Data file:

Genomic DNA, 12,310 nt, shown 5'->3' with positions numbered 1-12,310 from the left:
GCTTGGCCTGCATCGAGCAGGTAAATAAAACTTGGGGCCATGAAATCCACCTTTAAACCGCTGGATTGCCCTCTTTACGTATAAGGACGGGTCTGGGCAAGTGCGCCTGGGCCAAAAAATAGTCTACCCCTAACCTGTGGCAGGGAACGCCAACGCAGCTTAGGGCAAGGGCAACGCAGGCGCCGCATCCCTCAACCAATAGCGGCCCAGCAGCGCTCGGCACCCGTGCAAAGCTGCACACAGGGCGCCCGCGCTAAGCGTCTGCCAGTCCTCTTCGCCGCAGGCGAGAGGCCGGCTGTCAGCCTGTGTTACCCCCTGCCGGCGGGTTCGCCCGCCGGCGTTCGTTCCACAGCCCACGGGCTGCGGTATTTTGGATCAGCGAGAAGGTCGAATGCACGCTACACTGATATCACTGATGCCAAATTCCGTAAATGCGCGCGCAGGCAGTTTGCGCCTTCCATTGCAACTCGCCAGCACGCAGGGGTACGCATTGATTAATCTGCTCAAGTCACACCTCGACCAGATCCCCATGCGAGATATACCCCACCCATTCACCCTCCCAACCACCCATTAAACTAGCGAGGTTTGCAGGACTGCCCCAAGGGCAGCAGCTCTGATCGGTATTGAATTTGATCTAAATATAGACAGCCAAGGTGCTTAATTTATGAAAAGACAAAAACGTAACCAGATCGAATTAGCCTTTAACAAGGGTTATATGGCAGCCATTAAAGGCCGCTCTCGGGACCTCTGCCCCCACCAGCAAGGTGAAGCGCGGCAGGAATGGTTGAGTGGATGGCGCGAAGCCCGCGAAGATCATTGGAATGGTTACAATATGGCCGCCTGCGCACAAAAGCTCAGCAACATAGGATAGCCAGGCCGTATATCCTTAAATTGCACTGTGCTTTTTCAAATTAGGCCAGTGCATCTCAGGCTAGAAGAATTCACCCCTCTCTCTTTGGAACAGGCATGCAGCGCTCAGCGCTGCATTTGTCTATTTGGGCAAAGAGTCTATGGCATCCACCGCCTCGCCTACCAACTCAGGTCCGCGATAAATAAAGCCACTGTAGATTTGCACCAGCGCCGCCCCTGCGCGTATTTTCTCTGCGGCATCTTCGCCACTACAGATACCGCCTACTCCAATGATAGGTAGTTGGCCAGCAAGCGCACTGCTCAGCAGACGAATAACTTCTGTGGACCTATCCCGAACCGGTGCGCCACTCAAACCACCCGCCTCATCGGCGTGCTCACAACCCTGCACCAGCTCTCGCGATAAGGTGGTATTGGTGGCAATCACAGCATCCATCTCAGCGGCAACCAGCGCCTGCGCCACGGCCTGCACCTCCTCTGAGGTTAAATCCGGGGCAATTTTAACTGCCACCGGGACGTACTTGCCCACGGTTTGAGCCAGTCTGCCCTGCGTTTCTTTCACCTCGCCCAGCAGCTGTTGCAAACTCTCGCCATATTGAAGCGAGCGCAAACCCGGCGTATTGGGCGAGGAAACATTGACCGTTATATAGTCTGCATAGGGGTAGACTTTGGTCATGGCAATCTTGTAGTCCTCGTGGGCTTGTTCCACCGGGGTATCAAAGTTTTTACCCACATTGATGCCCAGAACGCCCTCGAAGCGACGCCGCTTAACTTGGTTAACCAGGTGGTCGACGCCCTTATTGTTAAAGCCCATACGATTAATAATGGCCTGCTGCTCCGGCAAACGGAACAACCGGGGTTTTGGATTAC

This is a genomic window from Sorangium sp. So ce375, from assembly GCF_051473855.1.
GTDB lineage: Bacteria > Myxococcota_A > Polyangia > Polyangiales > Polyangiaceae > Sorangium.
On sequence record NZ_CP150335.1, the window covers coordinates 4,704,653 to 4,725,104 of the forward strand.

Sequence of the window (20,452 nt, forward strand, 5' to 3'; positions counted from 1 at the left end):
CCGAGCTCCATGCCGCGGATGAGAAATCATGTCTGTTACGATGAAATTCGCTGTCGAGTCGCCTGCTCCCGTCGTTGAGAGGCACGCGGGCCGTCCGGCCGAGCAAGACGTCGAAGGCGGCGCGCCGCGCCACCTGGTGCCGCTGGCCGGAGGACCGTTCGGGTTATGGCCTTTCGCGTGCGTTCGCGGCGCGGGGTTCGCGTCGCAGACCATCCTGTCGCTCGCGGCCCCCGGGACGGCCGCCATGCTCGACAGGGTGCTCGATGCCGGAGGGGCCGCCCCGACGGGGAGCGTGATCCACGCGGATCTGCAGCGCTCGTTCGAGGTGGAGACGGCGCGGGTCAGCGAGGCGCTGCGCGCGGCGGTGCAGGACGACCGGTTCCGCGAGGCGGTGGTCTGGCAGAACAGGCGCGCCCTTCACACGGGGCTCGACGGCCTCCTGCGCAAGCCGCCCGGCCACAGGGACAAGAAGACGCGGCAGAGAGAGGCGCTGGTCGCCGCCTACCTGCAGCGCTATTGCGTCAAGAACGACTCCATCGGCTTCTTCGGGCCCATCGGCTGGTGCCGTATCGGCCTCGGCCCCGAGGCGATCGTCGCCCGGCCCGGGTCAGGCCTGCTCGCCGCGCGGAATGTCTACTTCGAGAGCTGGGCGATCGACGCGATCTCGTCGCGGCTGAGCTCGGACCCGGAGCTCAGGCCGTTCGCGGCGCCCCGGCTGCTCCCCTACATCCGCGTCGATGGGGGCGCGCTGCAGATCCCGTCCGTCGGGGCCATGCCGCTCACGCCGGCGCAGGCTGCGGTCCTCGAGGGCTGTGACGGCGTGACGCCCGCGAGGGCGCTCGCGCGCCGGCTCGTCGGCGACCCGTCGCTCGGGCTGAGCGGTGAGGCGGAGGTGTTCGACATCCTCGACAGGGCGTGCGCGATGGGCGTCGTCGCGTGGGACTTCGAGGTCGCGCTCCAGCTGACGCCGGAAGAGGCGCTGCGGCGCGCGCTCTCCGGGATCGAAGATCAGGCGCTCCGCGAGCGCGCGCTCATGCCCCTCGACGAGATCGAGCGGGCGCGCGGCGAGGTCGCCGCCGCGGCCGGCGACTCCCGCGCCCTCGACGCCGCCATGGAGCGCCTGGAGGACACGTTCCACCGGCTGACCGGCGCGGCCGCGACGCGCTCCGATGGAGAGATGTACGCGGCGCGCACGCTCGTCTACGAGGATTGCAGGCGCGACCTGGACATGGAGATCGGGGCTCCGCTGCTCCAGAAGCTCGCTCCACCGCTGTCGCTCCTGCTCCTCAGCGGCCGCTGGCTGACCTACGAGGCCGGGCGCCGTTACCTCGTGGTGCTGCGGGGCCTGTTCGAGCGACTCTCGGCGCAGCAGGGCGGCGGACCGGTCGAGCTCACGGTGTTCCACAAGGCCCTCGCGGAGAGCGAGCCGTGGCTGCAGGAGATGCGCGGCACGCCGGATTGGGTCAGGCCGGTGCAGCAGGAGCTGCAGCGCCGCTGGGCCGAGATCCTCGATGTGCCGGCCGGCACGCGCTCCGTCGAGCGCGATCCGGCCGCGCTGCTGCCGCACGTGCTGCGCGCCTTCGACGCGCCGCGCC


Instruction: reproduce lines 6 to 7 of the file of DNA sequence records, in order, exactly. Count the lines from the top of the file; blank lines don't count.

Sequence of the window (20,452 nt, forward strand, 5' to 3'; positions counted from 1 at the left end):
CCGAGCTCCATGCCGCGGATGAGAAATCATGTCTGTTACGATGAAATTCGCTGTCGAGTCGCCTGCTCCCGTCGTTGAGAGGCACGCGGGCCGTCCGGCCGAGCAAGACGTCGAAGGCGGCGCGCCGCGCCACCTGGTGCCGCTGGCCGGAGGACCGTTCGGGTTATGGCCTTTCGCGTGCGTTCGCGGCGCGGGGTTCGCGTCGCAGACCATCCTGTCGCTCGCGGCCCCCGGGACGGCCGCCATGCTCGACAGGGTGCTCGATGCCGGAGGGGCCGCCCCGACGGGGAGCGTGATCCACGCGGATCTGCAGCGCTCGTTCGAGGTGGAGACGGCGCGGGTCAGCGAGGCGCTGCGCGCGGCGGTGCAGGACGACCGGTTCCGCGAGGCGGTGGTCTGGCAGAACAGGCGCGCCCTTCACACGGGGCTCGACGGCCTCCTGCGCAAGCCGCCCGGCCACAGGGACAAGAAGACGCGGCAGAGAGAGGCGCTGGTCGCCGCCTACCTGCAGCGCTATTGCGTCAAGAACGACTCCATCGGCTTCTTCGGGCCCATCGGCTGGTGCCGTATCGGCCTCGGCCCCGAGGCGATCGTCGCCCGGCCCGGGTCAGGCCTGCTCGCCGCGCGGAATGTCTACTTCGAGAGCTGGGCGATCGACGCGATCTCGTCGCGGCTGAGCTCGGACCCGGAGCTCAGGCCGTTCGCGGCGCCCCGGCTGCTCCCCTACATCCGCGTCGATGGGGGCGCGCTGCAGATCCCGTCCGTCGGGGCCATGCCGCTCACGCCGGCGCAGGCTGCGGTCCTCGAGGGCTGTGACGGCGTGACGCCCGCGAGGGCGCTCGCGCGCCGGCTCGTCGGCGACCCGTCGCTCGGGCTGAGCGGTGAGGCGGAGGTGTTCGACATCCTCGACAGGGCGTGCGCGATGGGCGTCGTCGCGTGGGACTTCGAGGTCGCGCTCCAGCTGACGCCGGAAGAGGCGCTGCGGCGCGCGCTCTCCGGGATCGAAGATCAGGCGCTCCGCGAGCGCGCGCTCATGCCCCTCGACGAGATCGAGCGGGCGCGCGGCGAGGTCGCCGCCGCGGCCGGCGACTCCCGCGCCCTCGACGCCGCCATGGAGCGCCTGGAGGACACGTTCCACCGGCTGACCGGCGCGGCCGCGACGCGCTCCGATGGAGAGATGTACGCGGCGCGCACGCTCGTCTACGAGGATTGCAGGCGCGACCTGGACATGGAGATCGGGGCTCCGCTGCTCCAGAAGCTCGCTCCACCGCTGTCGCTCCTGCTCCTCAGCGGCCGCTGGCTGACCTACGAGGCCGGGCGCCGTTACCTCGTGGTGCTGCGGGGCCTGTTCGAGCGACTCTCGGCGCAGCAGGGCGGCGGACCGGTCGAGCTCACGGTGTTCCACAAGGCCCTCGCGGAGAGCGAGCCGTGGCTGCAGGAGATGCGCGGCACGCCGGATTGGGTCAGGCCGGTGCAGCAGGAGCTGCAGCGCCGCTGGGCCGAGATCCTCGATGTGCCGGCCGGCACGCGCTCCGTCGAGCGCGATCCGGCCGCGCTGCTGCCGCACGTGCTGCGCGCCTTCGACGCGCCGCGCC